With the organisation of a high-profile AI in education Hackathon and the publication of a ground-breaking magazine on AI in education, UT underlines its commitment to exploiting the opportunities AI offers for education.
Kim Schildkamp, professor of data-informed decision-making for learning and development, explains: "With the magazine and the Hackathon, we are demonstrating our commitment to the opportunities AI offers for education. Particularly in education, there is a lot of talk about the threats posed by AI. However, AI is not the first technology to have a major impact on education. The computer too had an impact on our education system, but now you can't imagine the classroom without it."
UT will organise a special hackathon on AI in education for the second time on 8, 9 and 10 November. This event will bring together teachers, school leaders, managers, students, learners, information specialists & other interested parties to work on innovative solutions to education challenges using AI technologies. The Hackathon promises to be a hotbed of creativity and innovation, where participants will use their expertise to shape the education of the future.
During a hackathon, participants spend a short period of time working non-stop on one particular topic. In this case, AI in education. Participating teams are tasked with solving their own chosen problem with an innovative AI technology. Special Jedi's (experts in the field of AI) support the teams. Last year's winners came up with an app that can quickly check chemistry formulas and provide feedback.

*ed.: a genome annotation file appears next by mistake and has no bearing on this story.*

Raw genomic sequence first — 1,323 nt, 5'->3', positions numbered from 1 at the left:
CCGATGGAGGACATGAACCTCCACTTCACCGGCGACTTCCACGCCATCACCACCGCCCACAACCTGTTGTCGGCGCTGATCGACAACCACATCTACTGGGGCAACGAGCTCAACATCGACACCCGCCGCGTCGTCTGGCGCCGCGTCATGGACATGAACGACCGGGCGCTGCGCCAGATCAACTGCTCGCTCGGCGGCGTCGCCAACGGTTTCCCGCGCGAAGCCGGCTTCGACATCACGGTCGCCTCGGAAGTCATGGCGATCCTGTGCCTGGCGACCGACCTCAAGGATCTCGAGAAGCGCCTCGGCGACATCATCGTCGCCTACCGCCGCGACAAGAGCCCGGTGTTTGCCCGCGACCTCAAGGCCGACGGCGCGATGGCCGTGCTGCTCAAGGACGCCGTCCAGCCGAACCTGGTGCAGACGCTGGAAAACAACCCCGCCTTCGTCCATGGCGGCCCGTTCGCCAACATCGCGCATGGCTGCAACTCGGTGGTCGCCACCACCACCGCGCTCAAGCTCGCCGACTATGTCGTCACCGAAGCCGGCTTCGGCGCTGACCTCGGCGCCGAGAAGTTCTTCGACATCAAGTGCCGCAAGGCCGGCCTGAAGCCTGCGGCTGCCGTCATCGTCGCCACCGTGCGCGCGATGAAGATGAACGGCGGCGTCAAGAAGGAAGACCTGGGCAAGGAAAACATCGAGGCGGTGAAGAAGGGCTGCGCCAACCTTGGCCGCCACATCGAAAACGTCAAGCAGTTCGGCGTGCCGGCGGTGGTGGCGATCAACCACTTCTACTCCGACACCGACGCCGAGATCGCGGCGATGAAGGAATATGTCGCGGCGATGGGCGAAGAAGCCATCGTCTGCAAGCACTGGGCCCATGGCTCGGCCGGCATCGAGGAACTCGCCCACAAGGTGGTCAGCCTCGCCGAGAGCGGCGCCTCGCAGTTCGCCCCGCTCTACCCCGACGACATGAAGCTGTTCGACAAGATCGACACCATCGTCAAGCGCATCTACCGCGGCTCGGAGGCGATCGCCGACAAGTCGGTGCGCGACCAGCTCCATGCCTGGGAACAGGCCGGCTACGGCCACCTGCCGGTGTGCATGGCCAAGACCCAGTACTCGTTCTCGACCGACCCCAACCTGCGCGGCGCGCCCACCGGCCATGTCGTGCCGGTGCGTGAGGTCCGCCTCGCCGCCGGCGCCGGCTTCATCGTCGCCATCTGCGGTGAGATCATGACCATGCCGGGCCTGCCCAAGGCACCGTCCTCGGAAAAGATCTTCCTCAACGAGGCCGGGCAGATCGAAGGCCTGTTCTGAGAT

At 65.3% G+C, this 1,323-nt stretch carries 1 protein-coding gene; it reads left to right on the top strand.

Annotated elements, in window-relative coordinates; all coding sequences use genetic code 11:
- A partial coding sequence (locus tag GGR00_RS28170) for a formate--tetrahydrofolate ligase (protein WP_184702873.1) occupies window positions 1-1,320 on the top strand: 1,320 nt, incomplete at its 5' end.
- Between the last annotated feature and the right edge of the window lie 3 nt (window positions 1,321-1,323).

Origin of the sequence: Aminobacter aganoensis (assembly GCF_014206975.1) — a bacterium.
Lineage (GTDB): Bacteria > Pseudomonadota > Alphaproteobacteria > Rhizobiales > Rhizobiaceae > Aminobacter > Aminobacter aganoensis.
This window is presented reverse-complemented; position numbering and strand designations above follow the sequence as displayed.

This month also sees the publication of 'Smarter education with AI' magazine, an initiative of the UT, coordinated by NPuls and in collaboration with several educational institutions in the Netherlands and organisations such as NOLAI, NLAIC and SURF. This magazine offers an in-depth look at educational advice related to artificial intelligence and highlights the innovative approaches the University of Twente is taking in education.
The magazine highlights the crucial role of AI in education. The magazine includes two examples of UT's AI initiatives, an article on ChatGPT and an interview with Kim Schildkamp. Schildkamp says: "In the interview, I call for investment in teacher professionalisation: as a teacher, you constantly need new skills, and working with AI is one of them." For more information on UT's vision of AI in education, visit the website of the AI in Education working group.